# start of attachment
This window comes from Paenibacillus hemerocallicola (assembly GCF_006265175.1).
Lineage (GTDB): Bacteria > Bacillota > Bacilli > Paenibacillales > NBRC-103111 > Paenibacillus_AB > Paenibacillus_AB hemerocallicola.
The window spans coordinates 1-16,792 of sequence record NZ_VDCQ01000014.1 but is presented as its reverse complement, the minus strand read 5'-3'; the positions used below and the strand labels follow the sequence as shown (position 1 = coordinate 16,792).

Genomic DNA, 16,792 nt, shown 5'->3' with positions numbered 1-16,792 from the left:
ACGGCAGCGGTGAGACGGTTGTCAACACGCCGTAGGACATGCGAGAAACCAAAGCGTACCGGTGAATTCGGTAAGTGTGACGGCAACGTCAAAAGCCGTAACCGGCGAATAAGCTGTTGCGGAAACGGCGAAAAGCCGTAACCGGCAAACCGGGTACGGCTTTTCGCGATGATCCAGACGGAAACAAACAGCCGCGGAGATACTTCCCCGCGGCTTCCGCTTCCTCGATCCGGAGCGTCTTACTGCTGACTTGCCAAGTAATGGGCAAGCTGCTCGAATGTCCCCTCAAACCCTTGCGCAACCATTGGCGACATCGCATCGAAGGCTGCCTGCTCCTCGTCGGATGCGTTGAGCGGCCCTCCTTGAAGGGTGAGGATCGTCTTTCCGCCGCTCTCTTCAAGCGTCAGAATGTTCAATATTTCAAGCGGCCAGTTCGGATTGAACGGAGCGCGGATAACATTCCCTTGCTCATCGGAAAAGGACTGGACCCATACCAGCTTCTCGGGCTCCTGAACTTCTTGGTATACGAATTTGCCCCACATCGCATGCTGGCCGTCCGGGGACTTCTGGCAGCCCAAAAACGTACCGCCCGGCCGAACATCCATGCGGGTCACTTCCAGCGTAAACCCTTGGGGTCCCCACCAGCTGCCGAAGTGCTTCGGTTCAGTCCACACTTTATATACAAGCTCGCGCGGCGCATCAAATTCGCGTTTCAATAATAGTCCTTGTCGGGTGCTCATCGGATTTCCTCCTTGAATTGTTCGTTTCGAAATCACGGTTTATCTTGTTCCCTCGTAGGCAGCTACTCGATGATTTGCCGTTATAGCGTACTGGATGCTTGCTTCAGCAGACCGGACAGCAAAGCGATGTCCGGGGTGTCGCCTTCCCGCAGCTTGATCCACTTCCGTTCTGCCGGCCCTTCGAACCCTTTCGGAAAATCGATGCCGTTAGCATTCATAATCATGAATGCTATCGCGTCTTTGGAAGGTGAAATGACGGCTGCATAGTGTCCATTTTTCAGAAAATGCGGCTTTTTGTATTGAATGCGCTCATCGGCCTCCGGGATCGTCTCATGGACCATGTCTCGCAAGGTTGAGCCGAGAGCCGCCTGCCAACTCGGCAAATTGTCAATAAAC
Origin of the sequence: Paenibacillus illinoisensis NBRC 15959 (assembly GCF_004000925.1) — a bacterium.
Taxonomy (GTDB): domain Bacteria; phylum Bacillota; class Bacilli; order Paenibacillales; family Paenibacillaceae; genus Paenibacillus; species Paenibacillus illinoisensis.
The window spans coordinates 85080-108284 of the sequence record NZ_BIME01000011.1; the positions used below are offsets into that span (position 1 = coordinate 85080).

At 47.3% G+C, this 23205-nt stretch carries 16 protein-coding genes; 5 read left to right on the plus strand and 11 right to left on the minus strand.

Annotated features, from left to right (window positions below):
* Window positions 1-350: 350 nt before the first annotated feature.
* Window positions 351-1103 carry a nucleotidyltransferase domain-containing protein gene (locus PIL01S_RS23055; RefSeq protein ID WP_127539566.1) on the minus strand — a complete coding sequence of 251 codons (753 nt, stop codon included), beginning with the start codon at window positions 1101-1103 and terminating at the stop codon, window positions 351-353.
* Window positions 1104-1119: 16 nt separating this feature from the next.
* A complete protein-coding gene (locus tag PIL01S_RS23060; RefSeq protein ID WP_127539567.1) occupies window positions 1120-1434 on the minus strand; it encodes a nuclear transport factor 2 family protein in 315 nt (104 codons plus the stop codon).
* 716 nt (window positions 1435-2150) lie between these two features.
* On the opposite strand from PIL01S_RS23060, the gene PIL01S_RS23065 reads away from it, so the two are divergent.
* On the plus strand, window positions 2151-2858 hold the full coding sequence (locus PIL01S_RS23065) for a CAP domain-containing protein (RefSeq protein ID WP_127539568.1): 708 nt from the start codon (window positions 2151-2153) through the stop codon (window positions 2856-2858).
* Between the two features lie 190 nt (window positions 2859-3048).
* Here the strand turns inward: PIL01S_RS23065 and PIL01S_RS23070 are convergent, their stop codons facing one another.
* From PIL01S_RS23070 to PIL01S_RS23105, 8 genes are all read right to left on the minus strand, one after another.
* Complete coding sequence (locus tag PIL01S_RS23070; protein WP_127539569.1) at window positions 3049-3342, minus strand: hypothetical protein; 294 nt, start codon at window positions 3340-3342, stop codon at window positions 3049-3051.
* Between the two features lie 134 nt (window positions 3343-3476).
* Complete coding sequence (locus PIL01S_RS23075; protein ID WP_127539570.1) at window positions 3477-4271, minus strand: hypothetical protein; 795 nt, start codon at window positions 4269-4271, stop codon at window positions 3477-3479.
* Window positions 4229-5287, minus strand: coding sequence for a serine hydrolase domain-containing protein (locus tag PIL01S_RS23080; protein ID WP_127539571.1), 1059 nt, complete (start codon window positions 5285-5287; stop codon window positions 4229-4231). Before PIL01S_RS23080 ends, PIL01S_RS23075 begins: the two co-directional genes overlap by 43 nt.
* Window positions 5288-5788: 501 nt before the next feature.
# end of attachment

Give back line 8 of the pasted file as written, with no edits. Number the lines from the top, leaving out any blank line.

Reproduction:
The window spans coordinates 85080-108284 of the sequence record NZ_BIME01000011.1; the positions used below are offsets into that span (position 1 = coordinate 85080).